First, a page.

I’ve got a confession. I’ve got a bit of a man-crush on The Memorial Day Murph Challenge. I’m known to be a bit of a glutton for punishment. However, I think the bigger reason for looking forward to this challenge each year is that I get to connect to a greater community of individuals honoring and supporting fallen heroes, all while testing my own general fitness levels through one of the most notoriously tough Crossfit WOD’s around.
As I talk with friends around the country about goals, the topic of training plans always comes up. Over a couple years, I’ve been able to develop a Murph training plan that seems to work well for myself and the others who have tried it:
The key with Murph Challenge training is to recognize that the Murph Challenge is an endurance event disguised as a strength event. This is the mistake most people make – believing that it’s all about improving strength on weighted calisthenics. While this certainly plays a part, I believe that getting ready for the Murph is really more about developing our ability to pace ourselves and keep going while extremely tired.
What is the Murph Challenge?
Before we discuss what the Murph Challenge is, we need to discuss the Murph workout itself. What is it, and where did it come from?
Murph is a Crossfit Hero WOD that was originally posted by Crossfit on August 15, 2005. Crossfit Hero WODs are workouts designed to honor fallen heroes in the military and first responder communities around the world. In this case, it was the favorite workout of Lt. Michael Murphy, a Navy SEAL who was killed in Afghanistan on June 28, 2005.
Lt. Murphy nicknamed his workout “Body Armor”, because he was known to complete the workout while wearing his body armor. This, of course, is the source of the 20 lb vest requirement in the Rx version of the Murph Hero WOD. Despite the fact that Hero WODs in general are notorious for being tests of mental and physical fortitude, the Murph workout is notorious for being one of the toughest.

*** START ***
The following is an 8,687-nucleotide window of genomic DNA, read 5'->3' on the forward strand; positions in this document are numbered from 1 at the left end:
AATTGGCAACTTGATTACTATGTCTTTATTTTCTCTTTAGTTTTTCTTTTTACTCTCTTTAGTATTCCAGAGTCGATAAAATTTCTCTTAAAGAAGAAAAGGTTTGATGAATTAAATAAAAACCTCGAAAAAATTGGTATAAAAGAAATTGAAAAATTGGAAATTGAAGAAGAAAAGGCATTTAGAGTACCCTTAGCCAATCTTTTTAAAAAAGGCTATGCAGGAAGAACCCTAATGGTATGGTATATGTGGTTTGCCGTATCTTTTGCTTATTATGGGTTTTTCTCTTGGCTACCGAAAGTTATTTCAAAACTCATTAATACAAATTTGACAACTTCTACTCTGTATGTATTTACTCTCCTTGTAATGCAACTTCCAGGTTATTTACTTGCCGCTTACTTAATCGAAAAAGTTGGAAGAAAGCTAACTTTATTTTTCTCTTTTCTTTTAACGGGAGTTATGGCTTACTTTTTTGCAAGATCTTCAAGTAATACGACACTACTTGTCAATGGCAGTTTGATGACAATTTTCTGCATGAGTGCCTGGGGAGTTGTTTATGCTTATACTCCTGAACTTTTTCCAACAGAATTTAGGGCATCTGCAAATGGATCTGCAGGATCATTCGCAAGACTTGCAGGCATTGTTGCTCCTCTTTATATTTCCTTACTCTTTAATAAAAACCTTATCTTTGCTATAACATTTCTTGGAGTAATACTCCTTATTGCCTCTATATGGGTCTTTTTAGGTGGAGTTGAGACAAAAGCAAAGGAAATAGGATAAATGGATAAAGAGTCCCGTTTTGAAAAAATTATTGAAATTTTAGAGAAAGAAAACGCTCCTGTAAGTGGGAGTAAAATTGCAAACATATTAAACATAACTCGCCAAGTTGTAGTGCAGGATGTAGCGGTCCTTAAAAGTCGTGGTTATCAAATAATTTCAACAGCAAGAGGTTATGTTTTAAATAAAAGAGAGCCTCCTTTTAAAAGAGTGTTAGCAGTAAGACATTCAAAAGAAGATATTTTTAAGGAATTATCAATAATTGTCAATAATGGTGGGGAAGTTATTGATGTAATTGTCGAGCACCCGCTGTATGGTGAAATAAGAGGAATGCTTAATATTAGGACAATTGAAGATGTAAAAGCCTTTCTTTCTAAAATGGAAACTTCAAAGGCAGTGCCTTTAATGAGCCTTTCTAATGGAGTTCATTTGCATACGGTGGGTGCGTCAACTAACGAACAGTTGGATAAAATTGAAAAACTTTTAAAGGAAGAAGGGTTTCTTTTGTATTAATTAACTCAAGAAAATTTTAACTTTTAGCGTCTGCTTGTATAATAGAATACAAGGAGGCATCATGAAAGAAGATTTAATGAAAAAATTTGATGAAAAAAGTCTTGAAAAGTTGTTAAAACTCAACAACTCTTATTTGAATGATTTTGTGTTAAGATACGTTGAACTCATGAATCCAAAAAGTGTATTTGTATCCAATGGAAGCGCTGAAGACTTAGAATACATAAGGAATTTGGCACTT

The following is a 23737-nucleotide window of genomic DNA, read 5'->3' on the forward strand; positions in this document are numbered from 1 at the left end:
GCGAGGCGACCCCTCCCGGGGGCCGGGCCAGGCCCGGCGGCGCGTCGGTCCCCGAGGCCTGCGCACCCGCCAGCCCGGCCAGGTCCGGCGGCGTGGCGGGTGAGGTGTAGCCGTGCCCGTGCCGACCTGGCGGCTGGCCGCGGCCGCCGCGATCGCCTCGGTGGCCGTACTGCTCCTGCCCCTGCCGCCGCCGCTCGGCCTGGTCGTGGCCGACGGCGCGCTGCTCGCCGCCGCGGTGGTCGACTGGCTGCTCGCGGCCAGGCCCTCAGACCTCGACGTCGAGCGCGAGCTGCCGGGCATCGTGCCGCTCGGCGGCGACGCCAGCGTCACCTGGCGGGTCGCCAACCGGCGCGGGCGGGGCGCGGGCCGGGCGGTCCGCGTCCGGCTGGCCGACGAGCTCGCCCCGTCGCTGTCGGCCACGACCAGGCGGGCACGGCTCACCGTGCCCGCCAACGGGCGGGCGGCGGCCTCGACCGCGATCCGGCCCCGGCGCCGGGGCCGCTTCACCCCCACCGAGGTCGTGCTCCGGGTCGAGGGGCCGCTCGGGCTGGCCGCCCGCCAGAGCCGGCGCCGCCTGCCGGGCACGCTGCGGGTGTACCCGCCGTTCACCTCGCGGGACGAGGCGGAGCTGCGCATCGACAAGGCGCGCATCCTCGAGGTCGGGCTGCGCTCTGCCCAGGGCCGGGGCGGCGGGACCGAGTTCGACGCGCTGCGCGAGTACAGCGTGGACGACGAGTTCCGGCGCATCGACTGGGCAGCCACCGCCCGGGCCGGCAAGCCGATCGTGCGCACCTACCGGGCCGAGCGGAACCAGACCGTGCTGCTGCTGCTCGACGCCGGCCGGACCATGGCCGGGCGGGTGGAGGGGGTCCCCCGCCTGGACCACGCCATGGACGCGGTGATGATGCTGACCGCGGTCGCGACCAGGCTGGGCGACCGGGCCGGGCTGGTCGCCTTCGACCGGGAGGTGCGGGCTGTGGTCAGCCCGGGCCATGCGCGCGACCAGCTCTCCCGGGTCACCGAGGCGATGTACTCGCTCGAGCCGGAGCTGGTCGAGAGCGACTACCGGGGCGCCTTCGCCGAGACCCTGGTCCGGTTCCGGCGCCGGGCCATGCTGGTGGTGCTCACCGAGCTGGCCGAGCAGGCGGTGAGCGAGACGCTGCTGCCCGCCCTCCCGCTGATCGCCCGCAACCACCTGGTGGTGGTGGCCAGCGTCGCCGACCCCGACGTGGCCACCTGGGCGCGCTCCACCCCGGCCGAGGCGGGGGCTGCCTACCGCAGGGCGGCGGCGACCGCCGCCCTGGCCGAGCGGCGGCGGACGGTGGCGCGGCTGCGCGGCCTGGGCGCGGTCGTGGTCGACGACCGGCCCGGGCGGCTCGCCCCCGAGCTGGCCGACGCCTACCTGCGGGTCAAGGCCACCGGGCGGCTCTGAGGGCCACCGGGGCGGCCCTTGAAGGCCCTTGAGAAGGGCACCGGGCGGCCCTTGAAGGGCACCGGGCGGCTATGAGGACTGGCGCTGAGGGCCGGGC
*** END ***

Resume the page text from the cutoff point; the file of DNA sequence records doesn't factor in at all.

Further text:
This workout is completed every year on Memorial Day by military, first responder, and Crossfitters around the world. Lucky for us, anyone can do it! We’ve just got to be ready!
How to do the Murph workout
The Murph workout, according to Thursday, 050818 on Crossfit.com, is done as follows:
- Run a mile
- 100 pull-ups
- 200 push-ups
- 300 squats
- Run a mile
While wearing a 20lb weight vest.
Note: if you’re looking for a vest to purchase for your training, check out some thoughts on my personal favorite weight vest here.
Though there are multiple ways to do this workout, the calisthenics are generally done in as many sets as it takes. This means that you could do 10 pull-ups, jump off the bar, do 25 pushups, get up and do 30 weighted vest squats, walk back to the pull-up bar, etc. More commonly, participants are known to develop a strategy prior to the session. The two most common methods I’ve seen are:
Method 1: 20 rounds of 5 pull-ups, 10 push-ups, and 15 air squats.
Method 2: 25 rounds of 4 pull-ups, 8 push-ups, and 12 air squats.
If you’re a total stud, you could go for 10 rounds of 10 pull-ups, 20 push-ups, and 30 air squats.
There are also other creative ways that individuals have split up the workout (see our guide on Murph partitioning options here), and some people even do Murph without pull-ups, if they haven’t yet built up the requisite upper body strength. However, it’s important to develop a strategy (more on this during Phase 2 of the training plan below). But first, we need to talk about what Murph is, and what it is not.
The Murph Challenge is an Endurance Event!
The Murph workout includes a whopping 600 reps of calisthenics sandwiched between two one-mile runs in a weighted vest. What this means is that Murph is really an endurance workout disguised as a strength workout.
Here’s where people seem to make the biggest mistake:
People see the 100 pull-up requirement and train for Murph as if they are training for strength. They do weighted pull-ups, curls, bench press, weighted pushups, etc. While this is not a bad way to train, in my experience, it’s not a great way to train for endurance.
In endurance training, we train to improve our ability to keep going. That is to say, Murph got a lot easier for me once I realized that Murph has a lot more in common with a triathlon than with a powerlifting meet. As proof, take a look at Murph world-record holder Hunter McIntyre’s video on how to train for Murph.
Note that McIntyre mentions endurance as the base of his pyramid and recommends developing an aerobic base capable of sustaining 30-60 minutes of hard work with no breaks.
Take the pull-ups for example. Will your pull-ups go up as a result of the training? Almost certainly. But it’s not the goal. The goal is to train to complete 20-25 sets of pull-ups in rapid succession with little rest, while out of breath. The same goes for the push-ups and squats.